The first time I realized that I didn’t love myself enough was when my ex-husband left suddenly. I felt shocked, devastated, and unsure of my reason for existing.
Until that point, I thought I loved myself. My friends would tell you that I am outgoing, gregarious, and a daredevil plus tomboy rolled into one. All of this is true, but besides the point. These are my personality traits, not how I feel about myself.
Growing up, I was raised by a violent, malignant, narcissistic father and a co-dependent, covert narcissistic mother (read my story here if you’re interested). The only sure way to get a respite from my father’s tirade is to bring home something he can boast about – good grades, sports trophies, etc. I didn’t know it then, but I internalized my value as coming from outside of me; I am not intrinsically lovable, but if I achieved something amazing, then I earned value and deserve safety.
This is a dangerous mindset. It turned me into an adult that is hyper-focused on accomplishments. Good enough is not good enough – I have to be the best because everything else is not safe, but the brief sense of safety was temporary, so I had to do more to feel OK again.
I was a treadmill that kept going faster and faster, and I was exhausted.
In a materialistic world, it is easy to equate having more on the outside with self-love. However, the two have nothing to do with each other.
Whether we love ourselves or not becomes apparent when the outside stuff falls apart, which it always does. People leave or they die, we retire from the big job, and illness and old age inevitably befall us all.
“Your task is not to seek love, but merely to seek and find all the barriers within yourself that you have built against it.” ― Rumi
So, how do we love ourselves? We hear about the importance of self-love, but we rarely get advice on how to get there. Below are four simple strategies that worked for me.
Learning how to love ourselves is a never-ending journey. The more we love ourselves, the more love we have to share with others, and the less likely we are to become victims of abuse or bullying.
1. Be Our Own Best Friend
“I may be alone, but I am never lonely. I am always with my best friend, and that is me.” ― Debasish Mridha
If we had caretakers that put us down, we often grow up to be adults that put ourselves down. We hold limiting beliefs about ourselves that we are defective, not good enough. The negative self-talk comes from this limiting belief and reinforces it.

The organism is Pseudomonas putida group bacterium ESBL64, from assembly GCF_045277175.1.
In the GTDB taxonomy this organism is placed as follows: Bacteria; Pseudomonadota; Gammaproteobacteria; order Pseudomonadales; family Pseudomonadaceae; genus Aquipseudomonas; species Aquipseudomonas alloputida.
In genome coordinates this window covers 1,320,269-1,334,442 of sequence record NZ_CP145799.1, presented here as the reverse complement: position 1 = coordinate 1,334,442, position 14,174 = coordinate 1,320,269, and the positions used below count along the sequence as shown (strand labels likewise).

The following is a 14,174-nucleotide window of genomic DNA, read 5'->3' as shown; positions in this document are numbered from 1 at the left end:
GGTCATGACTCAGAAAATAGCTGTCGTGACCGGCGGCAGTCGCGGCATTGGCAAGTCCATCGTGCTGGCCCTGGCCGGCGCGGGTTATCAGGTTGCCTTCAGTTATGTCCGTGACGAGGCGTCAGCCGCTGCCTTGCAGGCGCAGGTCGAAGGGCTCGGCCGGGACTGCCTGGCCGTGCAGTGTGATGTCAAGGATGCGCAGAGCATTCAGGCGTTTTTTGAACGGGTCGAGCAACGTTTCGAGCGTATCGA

Step one to self-love is to catch our negative self-talk, and without making a big fuss out of it, replace it with what we would tell a best friend instead.
For example, if we knocked over a cup of coffee, instead of calling ourselves “a useless klutz that can never do anything right,” replace it with “it’s not a big deal, accidents happen.” and see how that feels.
By monitoring and adjusting our self-talk, we can, over time, replace limiting beliefs with constructive, positive beliefs about ourselves. If you want to learn more, see my article on changing limiting beliefs.
2. Establish and Maintain Boundaries
“No is a complete sentence.” ― Anne Lamont
In abusive families, caretakers often exert controls by not allowing us to have boundaries – they ignore our boundaries or punish us for setting them. If we grew up this way, we have to learn how to set healthy boundaries.
Boundaries define us. They declare what is me and what is not me. Having good boundaries means we understand and value who we are, and we are willing to stand up for ourselves.
We enforce boundaries through words and actions, with actions being the most critical part.
3. Act As If
“You must be the person you have never had the courage to be. Gradually, you will discover that you are that person, but until you can see this clearly, you must pretend and invent.” ― Paulo Coelho
When we value ourselves, we naturally behave respectably and confidently. We honor commitments, act with integrity and are considerate towards others. We protect ourselves by setting boundaries and enforcing them.
A short cut to loving ourselves more is to “act as if” by modeling an individual we admire that exhibits a healthy sense of self-worth. Ask, “What would this person do in my situation?” and act accordingly.
When we behave in a high-value manner, whether or not we feel it, people will respond accordingly. They see only what we show them. If they see us acting with high self-worth, that is how they will respond to us. When we experience others treating us as a self-loving person, we are likely to develop more love for ourselves, and the positive cycle continues.
4. We Are Lovable Because We Exist
“You yourself, as much as anybody in the entire universe, deserve your love and affection.” ― Buddha
Lastly, but most importantly, our lovability is inherent and not dependent on anything outside of ourselves. This idea may seem abstract until you consider the people and animals you love most, and you will see the truth for yourself.
I love my cat, unconditionally. My cat can’t do anything for me other than be herself, but that is enough.
We are always enough, and we are lovable, exactly as we are. This simple truth, when internalized, will set us free.
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My name is Yumay Chang, and I run Life Is Love School, a global support group for childhood trauma survivors. I had a challenging childhood, and I know what it’s like to feel not good enough and not lovable. I learned through over two decades of research and plenty of trial and error how to heal so I can live a life of joy, love, and purpose. Now I help women that are successful at work but are unfulfilled in their personal lives do the same so they can also shine their brightest.
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